Considering the market heights of the recent past, it may not feel like the market is expensive. It might feel downright cheap. After all, the Dow Jones Industrial Average is hovering near 9,300 and the S&P 500 near 1,000, levels just two-thirds of indexes former glories.
Throw in the earnings factor and suddenly, those levels look particularly high – and that is the subject tackled by the folks over at Chart of the Day.
The COT guys examine price-to-earnings ratios since 1936 and what they find does not bode well for investors long in the market today.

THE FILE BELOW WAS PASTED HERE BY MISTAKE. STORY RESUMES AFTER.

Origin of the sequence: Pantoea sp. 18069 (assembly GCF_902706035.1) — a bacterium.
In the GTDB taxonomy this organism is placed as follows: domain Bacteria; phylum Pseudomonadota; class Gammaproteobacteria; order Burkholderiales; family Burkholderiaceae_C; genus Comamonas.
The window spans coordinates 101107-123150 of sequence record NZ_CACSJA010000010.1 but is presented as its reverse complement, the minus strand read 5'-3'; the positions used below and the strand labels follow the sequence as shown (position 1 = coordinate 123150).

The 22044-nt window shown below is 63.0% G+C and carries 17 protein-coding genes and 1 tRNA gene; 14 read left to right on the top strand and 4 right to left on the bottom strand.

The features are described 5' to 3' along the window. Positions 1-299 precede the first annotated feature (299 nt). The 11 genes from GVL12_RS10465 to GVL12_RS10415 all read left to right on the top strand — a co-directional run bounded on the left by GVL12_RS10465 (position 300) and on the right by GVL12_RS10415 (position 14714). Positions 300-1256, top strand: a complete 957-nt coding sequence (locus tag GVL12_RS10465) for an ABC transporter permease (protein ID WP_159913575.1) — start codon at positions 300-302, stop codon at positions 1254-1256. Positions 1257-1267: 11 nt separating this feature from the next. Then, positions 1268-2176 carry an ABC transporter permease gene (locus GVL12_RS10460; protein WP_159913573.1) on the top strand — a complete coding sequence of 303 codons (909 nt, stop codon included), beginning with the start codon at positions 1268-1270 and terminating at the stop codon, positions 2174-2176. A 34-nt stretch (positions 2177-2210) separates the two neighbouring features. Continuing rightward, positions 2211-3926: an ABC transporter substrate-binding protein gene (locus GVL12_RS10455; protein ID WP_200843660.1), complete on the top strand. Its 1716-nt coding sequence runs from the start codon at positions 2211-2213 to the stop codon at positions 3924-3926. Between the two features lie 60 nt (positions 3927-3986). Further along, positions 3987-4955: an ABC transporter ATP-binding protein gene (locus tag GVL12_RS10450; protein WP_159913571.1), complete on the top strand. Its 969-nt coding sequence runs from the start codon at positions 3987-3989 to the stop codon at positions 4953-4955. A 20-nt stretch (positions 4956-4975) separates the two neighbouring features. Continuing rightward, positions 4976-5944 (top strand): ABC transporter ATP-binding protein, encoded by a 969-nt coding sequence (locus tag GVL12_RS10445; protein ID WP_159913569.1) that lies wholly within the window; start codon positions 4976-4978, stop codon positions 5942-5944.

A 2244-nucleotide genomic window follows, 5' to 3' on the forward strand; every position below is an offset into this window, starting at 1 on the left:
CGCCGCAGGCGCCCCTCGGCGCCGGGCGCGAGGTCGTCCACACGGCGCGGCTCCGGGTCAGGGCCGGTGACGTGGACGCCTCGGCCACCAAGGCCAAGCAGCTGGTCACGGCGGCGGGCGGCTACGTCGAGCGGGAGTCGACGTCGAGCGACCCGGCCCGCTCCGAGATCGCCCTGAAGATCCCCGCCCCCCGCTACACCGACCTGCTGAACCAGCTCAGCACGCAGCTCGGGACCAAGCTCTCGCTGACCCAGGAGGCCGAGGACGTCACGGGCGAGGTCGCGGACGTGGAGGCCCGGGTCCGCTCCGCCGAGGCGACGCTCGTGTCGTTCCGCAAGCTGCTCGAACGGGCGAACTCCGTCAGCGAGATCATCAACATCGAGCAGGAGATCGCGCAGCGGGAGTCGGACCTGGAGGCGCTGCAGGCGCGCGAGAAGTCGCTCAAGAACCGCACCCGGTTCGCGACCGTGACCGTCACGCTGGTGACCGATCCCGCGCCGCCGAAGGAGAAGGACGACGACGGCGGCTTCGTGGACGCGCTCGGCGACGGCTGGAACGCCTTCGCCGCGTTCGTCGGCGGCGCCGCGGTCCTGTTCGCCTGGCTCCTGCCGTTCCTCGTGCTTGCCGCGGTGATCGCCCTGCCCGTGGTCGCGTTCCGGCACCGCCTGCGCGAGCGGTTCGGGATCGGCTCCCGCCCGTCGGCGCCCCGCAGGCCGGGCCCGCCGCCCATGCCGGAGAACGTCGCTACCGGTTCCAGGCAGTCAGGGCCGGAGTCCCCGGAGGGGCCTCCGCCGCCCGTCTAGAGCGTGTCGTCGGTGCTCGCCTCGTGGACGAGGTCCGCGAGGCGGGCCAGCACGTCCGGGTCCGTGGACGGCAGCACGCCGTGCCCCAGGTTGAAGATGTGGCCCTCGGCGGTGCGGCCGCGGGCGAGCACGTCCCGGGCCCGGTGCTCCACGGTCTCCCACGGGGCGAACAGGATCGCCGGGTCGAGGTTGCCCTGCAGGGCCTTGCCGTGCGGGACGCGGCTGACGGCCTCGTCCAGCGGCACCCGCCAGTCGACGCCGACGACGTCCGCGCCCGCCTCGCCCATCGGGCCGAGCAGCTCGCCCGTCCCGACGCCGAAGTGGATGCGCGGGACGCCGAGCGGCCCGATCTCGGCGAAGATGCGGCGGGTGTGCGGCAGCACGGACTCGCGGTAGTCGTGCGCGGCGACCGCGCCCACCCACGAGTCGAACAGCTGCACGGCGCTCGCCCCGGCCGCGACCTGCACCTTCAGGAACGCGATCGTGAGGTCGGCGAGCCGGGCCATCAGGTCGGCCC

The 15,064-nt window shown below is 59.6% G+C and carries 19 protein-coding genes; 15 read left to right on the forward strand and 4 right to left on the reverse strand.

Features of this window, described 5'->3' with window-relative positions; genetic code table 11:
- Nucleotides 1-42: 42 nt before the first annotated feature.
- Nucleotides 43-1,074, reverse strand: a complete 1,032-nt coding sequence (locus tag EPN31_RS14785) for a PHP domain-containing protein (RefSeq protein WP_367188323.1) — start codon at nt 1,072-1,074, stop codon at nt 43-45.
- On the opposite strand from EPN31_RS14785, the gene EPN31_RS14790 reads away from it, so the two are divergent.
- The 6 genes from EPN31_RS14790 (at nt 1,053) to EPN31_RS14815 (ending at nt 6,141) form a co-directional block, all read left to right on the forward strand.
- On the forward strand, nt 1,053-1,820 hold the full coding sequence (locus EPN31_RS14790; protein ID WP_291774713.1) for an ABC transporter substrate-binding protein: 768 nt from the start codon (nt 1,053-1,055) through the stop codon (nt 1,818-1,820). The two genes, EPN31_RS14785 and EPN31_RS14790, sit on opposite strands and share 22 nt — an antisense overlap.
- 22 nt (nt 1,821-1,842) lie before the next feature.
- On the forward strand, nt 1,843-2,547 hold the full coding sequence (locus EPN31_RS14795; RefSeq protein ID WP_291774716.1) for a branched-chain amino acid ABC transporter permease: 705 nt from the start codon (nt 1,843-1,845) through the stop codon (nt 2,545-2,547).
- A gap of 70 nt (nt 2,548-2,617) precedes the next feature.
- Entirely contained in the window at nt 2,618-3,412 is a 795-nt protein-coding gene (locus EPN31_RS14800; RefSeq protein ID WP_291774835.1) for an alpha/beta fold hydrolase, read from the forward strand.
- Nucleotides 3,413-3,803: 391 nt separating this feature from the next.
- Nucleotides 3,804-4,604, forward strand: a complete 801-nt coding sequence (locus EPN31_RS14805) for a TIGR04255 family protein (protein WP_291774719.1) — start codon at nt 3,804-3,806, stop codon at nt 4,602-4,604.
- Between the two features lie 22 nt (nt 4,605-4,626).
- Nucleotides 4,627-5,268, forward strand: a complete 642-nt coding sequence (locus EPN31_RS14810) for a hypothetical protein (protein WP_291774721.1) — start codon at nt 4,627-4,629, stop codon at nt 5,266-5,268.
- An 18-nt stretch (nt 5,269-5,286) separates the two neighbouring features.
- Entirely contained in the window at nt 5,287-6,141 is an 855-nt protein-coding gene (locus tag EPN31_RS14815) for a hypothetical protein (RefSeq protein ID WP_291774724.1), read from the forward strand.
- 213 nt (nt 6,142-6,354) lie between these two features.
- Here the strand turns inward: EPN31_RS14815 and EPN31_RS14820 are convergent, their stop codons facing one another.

From 1936 into the late 1980s, the PE ratio tended to peak in the low 20s (red line) and trough somewhere around seven (green line). The price investors were willing to pay for a dollar of earnings increased during the dot-com boom (late 1990s) and the dot-com bust (early 2000s). As a result of the recent plunge in earnings and recent stock market rally, the PE ratio spiked and just peaked at 144 – a record high. Currently, with 97% of US corporations having reported for Q2 2009, the PE ratio now stands at a lofty 129.
By David Weidner
August 21, 2009, 10:28 AM ET
Source: The Wall Street Journal